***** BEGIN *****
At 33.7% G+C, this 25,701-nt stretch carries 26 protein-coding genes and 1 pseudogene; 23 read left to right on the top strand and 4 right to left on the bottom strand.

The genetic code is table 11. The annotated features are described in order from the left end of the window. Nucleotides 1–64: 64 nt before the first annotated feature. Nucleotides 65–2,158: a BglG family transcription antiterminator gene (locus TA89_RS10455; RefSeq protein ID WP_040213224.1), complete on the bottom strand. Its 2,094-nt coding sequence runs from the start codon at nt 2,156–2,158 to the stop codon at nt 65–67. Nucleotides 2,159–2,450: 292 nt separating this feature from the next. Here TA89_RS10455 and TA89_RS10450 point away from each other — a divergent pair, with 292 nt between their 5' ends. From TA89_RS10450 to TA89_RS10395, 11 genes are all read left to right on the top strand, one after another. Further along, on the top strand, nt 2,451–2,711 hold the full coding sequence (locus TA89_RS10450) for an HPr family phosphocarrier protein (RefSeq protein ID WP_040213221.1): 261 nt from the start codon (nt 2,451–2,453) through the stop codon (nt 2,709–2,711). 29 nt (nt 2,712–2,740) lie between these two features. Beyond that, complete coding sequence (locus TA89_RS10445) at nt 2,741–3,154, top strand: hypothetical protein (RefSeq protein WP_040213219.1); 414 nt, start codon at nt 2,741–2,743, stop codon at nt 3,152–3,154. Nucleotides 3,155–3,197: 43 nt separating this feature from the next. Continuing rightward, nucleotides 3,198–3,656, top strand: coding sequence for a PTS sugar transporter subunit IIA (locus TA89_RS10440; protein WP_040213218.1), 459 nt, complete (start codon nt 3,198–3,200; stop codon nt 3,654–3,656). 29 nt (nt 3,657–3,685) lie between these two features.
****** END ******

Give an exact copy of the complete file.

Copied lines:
At 33.7% G+C, this 25,701-nt stretch carries 26 protein-coding genes and 1 pseudogene; 23 read left to right on the top strand and 4 right to left on the bottom strand.

The genetic code is table 11. The annotated features are described in order from the left end of the window. Nucleotides 1–64: 64 nt before the first annotated feature. Nucleotides 65–2,158: a BglG family transcription antiterminator gene (locus TA89_RS10455; RefSeq protein ID WP_040213224.1), complete on the bottom strand. Its 2,094-nt coding sequence runs from the start codon at nt 2,156–2,158 to the stop codon at nt 65–67. Nucleotides 2,159–2,450: 292 nt separating this feature from the next. Here TA89_RS10455 and TA89_RS10450 point away from each other — a divergent pair, with 292 nt between their 5' ends. From TA89_RS10450 to TA89_RS10395, 11 genes are all read left to right on the top strand, one after another. Further along, on the top strand, nt 2,451–2,711 hold the full coding sequence (locus TA89_RS10450) for an HPr family phosphocarrier protein (RefSeq protein ID WP_040213221.1): 261 nt from the start codon (nt 2,451–2,453) through the stop codon (nt 2,709–2,711). 29 nt (nt 2,712–2,740) lie between these two features. Beyond that, complete coding sequence (locus TA89_RS10445) at nt 2,741–3,154, top strand: hypothetical protein (RefSeq protein WP_040213219.1); 414 nt, start codon at nt 2,741–2,743, stop codon at nt 3,152–3,154. Nucleotides 3,155–3,197: 43 nt separating this feature from the next. Continuing rightward, nucleotides 3,198–3,656, top strand: coding sequence for a PTS sugar transporter subunit IIA (locus TA89_RS10440; protein WP_040213218.1), 459 nt, complete (start codon nt 3,198–3,200; stop codon nt 3,654–3,656). 29 nt (nt 3,657–3,685) lie between these two features.